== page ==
The amount of relief I felt was immense, such a weight lifted off of me.  Why did I wait so damn long to do this for myself?  Who, really, was benefiting from months of avoidance?

As Gretchen writes, 
An important aspect of happiness is managing your moods, and studies show that one of the best ways to lift your mood is to engineer an easy success, such as tackling a long-delayed chore.  I was astounded by the dramatic boost in my mental energy that came from taking care of these neglected tasks.
Amen, sister.

So really, this is it.  I am Breaking up with Lazy, too.  Which means I'll probably get to that task on my list above.  If you look closely, on the right hand side under the Financial category, you'll see it says, "pay bills early."  Yeah, I'm not going to be content with doing things on-time.  That's not good enough, that's a backslide into anxiety and frenzy.  No way.

For real and lasting personal peace and happiness, I am Breaking up with Lazy.  If it's anything like Crazy, I won't miss it.  I'll just be way happier without it.  

Tuesday, July 19, 2011

Maha booty

Yoga pants cost an obscene amount of money, generally speaking.  My skill at rationalizing purchases of said-obscenely priced items can be extraordinary, but lately I've been unwilling to come up with my usual story about how essential it is to trade hard-earned cash for close-fitting exercise togs.  

And yet, last week, there came a point, 6 minutes before class started one evening, when my own physical discomfort drove me to grab a new pair from the shelf in the studio and lay down $73 for what are, essentially, pyjamas.  I was so much more at ease as a result, sad but at ease.

I have, shall we say, outgrown most of my current yoga pants, the pants that fill an entire drawer in my room, essential when one practices 5 times a week in public classes (ideal) and at home (ok, only rarely).  [In case you missed it, that was an example of rationalization.]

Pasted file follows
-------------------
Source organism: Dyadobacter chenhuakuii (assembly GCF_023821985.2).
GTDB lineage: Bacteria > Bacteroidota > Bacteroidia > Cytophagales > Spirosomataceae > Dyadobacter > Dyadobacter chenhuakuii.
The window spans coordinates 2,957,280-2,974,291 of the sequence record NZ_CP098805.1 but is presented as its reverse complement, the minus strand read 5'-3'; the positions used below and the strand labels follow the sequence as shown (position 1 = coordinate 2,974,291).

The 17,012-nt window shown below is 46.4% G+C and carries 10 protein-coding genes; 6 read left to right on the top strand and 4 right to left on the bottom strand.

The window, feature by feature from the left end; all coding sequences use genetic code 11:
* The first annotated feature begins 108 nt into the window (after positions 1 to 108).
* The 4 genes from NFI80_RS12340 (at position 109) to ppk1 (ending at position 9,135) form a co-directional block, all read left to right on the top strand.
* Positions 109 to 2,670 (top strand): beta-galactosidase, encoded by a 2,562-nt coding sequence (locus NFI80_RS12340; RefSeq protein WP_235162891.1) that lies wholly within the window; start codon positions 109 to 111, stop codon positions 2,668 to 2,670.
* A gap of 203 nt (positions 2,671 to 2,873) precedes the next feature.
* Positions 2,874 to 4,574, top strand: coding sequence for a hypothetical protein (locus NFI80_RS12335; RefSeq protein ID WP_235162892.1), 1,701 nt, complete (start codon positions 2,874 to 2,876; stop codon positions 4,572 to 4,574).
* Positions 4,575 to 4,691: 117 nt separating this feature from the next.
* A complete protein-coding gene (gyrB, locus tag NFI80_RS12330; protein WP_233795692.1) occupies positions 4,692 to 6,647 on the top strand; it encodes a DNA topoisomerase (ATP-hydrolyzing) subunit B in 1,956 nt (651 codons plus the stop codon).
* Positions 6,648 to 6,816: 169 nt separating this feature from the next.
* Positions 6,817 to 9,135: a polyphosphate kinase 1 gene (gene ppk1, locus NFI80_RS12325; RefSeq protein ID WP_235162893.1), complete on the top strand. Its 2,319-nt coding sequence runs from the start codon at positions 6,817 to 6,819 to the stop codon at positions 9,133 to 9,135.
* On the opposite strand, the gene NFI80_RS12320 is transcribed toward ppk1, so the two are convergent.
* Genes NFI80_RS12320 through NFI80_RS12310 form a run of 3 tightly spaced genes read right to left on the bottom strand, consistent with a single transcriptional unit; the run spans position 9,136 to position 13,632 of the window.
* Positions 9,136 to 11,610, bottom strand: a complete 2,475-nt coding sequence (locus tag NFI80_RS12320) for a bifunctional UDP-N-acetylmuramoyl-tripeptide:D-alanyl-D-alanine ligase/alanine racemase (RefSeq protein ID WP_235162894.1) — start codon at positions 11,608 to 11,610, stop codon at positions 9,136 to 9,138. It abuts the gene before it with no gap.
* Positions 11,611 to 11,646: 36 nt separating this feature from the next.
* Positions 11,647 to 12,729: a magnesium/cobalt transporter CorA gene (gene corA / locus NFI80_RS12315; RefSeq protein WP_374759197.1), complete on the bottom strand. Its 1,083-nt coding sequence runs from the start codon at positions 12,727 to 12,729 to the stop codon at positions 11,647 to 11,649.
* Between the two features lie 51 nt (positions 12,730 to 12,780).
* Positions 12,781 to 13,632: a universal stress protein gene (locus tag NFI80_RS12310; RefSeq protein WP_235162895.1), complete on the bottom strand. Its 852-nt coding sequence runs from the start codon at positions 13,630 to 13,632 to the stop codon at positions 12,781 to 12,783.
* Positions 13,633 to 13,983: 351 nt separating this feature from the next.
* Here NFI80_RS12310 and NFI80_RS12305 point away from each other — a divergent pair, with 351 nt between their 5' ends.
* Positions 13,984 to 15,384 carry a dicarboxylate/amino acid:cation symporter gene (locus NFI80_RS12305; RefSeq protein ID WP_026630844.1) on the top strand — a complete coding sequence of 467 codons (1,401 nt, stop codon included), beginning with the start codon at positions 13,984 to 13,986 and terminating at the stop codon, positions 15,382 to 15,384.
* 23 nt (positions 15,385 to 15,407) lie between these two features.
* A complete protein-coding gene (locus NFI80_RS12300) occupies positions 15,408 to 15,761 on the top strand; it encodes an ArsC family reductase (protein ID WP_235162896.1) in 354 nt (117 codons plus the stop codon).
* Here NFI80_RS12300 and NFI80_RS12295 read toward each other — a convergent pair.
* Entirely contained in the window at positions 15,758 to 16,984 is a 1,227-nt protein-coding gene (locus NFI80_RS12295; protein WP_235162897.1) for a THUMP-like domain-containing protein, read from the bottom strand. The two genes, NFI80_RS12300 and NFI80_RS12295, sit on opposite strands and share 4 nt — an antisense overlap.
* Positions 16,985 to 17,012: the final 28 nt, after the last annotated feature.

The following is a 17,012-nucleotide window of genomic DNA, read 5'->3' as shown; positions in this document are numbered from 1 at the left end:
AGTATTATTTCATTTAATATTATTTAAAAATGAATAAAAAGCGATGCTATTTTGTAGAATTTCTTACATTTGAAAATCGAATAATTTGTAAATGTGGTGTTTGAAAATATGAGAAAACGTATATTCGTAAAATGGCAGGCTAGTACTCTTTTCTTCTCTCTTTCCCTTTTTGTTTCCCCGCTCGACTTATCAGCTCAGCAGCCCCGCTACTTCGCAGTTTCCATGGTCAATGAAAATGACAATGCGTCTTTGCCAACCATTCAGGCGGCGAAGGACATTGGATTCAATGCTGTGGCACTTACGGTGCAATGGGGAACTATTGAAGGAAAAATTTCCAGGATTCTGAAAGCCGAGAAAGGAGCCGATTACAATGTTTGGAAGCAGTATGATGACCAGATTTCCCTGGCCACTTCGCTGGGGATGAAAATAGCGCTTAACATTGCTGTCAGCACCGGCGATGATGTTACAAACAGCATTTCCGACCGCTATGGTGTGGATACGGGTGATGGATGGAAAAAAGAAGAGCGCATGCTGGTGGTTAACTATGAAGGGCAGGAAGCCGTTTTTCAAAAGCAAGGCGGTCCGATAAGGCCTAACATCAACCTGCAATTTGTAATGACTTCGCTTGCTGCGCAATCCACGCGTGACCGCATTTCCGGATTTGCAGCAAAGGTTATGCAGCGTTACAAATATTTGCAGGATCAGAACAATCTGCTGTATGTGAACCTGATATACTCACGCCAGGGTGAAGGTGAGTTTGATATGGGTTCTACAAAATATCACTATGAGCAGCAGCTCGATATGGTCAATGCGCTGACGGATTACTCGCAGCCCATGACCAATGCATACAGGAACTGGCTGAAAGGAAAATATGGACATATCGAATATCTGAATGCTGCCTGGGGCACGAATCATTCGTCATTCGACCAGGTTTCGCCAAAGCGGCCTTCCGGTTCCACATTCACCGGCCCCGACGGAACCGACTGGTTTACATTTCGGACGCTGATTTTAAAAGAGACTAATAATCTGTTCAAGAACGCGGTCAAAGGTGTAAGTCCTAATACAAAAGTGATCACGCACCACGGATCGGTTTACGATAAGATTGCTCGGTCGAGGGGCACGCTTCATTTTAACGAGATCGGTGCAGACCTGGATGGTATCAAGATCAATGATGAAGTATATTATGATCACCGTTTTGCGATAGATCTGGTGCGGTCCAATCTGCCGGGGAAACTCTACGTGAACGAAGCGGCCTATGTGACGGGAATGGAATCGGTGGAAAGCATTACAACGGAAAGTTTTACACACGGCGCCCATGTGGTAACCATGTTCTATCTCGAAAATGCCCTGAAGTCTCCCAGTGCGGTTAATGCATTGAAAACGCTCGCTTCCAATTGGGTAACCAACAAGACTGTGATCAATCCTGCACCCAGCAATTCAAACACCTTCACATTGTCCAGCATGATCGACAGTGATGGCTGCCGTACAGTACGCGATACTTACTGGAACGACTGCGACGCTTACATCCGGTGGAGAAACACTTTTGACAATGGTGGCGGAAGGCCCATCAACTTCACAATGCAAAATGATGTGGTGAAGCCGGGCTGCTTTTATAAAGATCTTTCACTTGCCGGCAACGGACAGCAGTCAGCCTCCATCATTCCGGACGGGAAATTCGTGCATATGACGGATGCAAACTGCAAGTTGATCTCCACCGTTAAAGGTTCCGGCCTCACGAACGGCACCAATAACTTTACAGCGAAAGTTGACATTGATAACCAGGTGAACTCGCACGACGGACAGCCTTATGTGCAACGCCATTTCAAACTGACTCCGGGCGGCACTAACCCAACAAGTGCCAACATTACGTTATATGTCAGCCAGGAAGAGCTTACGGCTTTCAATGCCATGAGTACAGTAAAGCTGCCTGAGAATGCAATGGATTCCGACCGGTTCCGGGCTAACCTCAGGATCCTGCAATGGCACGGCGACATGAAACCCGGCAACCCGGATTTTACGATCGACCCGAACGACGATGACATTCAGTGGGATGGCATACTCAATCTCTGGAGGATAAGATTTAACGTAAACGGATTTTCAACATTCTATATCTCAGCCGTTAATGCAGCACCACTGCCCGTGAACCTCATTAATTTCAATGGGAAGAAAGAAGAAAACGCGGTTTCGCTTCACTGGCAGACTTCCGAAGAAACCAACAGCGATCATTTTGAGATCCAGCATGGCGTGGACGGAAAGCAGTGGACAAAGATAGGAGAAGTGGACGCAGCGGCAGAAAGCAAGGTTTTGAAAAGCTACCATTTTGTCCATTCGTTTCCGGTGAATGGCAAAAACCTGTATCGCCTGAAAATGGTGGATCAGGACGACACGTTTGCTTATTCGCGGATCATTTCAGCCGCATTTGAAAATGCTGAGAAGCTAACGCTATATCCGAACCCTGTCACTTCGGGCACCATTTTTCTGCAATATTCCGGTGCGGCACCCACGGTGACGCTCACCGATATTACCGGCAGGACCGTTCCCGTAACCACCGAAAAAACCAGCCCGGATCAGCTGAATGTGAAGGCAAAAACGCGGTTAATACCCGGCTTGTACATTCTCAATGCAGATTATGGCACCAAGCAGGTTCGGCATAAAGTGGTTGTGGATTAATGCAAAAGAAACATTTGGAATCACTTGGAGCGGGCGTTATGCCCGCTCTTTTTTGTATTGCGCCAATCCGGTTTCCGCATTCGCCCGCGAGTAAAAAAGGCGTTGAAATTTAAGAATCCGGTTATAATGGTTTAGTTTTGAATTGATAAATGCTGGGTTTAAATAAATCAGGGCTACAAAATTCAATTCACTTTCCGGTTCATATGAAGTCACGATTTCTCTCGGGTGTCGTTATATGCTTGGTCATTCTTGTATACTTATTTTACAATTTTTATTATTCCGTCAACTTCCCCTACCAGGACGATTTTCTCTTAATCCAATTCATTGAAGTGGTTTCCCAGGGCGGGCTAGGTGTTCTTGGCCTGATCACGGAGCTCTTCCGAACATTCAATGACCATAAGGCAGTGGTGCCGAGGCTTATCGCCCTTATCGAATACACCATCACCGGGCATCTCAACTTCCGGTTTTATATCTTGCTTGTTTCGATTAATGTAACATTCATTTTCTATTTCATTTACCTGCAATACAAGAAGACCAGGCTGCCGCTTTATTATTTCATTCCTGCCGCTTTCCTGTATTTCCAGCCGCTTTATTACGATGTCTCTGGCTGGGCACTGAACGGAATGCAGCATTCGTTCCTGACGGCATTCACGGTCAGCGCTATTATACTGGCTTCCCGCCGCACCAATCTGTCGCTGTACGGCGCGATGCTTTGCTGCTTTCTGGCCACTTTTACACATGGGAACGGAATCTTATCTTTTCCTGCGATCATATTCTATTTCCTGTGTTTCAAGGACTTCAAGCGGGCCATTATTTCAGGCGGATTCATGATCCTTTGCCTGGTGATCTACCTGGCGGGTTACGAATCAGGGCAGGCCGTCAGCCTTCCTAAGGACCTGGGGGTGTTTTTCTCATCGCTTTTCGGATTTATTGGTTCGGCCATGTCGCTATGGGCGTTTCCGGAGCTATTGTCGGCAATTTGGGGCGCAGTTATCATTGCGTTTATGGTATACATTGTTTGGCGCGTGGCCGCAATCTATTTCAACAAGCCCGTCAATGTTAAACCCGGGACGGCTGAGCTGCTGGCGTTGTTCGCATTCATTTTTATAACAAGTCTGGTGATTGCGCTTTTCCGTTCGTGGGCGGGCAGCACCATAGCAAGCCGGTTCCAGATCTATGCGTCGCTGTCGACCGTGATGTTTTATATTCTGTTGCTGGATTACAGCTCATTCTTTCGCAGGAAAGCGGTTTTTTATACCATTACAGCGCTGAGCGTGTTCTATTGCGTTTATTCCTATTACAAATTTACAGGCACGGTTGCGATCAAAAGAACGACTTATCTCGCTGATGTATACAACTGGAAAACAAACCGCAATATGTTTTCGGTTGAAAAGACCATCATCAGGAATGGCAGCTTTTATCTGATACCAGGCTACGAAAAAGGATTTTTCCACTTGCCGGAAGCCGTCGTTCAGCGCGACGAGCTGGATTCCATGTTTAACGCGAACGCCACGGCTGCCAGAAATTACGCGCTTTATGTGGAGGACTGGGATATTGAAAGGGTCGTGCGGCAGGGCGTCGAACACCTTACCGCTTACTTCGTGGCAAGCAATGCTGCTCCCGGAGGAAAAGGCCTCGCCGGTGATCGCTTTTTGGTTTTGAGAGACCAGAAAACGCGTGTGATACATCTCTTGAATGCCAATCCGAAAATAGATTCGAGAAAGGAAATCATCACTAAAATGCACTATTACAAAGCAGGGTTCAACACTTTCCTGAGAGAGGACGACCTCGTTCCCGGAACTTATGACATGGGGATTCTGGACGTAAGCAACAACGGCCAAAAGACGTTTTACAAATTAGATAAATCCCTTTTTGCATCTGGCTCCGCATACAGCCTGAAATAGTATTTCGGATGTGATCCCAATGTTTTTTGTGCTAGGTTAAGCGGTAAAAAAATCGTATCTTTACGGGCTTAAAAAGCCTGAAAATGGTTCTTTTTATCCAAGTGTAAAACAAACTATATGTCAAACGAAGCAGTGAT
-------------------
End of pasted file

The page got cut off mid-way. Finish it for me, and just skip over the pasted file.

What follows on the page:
Yes, outgrown.  For whatever reason -- I still don't know exactly why, but place responsibility on my low-functioning thyroid, recently-uncovered Vitamin D deficiency, and on my advancing age, and also, if I'm being honest, on the fact that since Jasper died (hate that word), I am not hiking or walking consistently -- I have gained weight in pants-places.  Most of the time I am just uncomfortable, constantly aware of it. Sometimes the awfulness of it for me wakes me from my sleep.  I am just that fucked-up in the head, I suppose.

So there I was, at 6:09pm, throwing on pants for 6:15 class.  Because I was moving quickly, the color choice was nothing special, a dark blue.  Dark colors are slimming, right?

But there I was, going up a size.

That's what I've been foolishly avoiding, avoiding confronting what is, in favor of holding onto what is clearly not happening any more.

As recompense for squaring myself to what is [thanks, Abby, that's your voice inside my head], can I just say that I was so much more comfortable throughout class?  No fiddling with the waistband of the pants, no constant yarding-down of the top, no anxiety about exposure in inverted poses.  I was more at ease, less guarded and buzzing with a low-level of unhappiness, less constricted.

But a size bigger and $73 poorer.

If there's a time for new pants, I'm afraid this is really it. [More rationalization.]

I tell myself, though, that I could save money and just lose the weight.  But let's be honest: I'm not losing the weight.  I am still too paralyzed to hike alone in our hills.  I can't walk around the neighborhood like I did for years, except in the company of Jassie's ghost, and it's still too painful.  I can't eat less, since I just can't muster the give-a-shit to put myself through that.  So it's down to acceptance, to squaring myself to what is, to accepting myself.

To being a size larger.

This is an excellent opportunity to put everything into practice, everything that I've been studying for years.  If I'm perfect just as I am, then I'm perfect with a fatter ass.  The fatter ass is perfect.  [OK, that's a hard one for me, ok, just sayin'.]  Things change, people change, asses change.  It's all good.  That's life, etc., etc., etc.  But now, using myself as the material, I have to mean it.  And that, my friends, ain't easy.

Lo and behold, three days after my big purchase (oh ha ha ha, in more ways than one), imagine my own delight/irritation that there was suddenly 75% off items on the sale rack at the very same studio.  [Rationalization: now I had no excuse not to step up and accomodate reality.]  For less than I spent on the first pair of fat-pants (and I mean that lovingly), I bought two more pairs, including a bright pink pair (sale rack, after all)  + a cute t-shirt.  How's that for squaring to what is?

So I throw down the gauntlet to myself.  Yeah, I'm rocking bigger pants (for now), but I'm not going down quietly.  I'm going to be comfortable, and hot-pink, if that's what it takes, taking my place in the front row with as much acceptance as I can muster, busting bigger poses with my bigger butt.


Friday, July 15, 2011

July 15: The Trifecta of AMAZING

Today, Friday July 15th, 2011, is, as my genius sister Martine put it, quite simply the Trifecta of AMAZING!

Chez Nous: Maison Assibat, Arrens-Marsous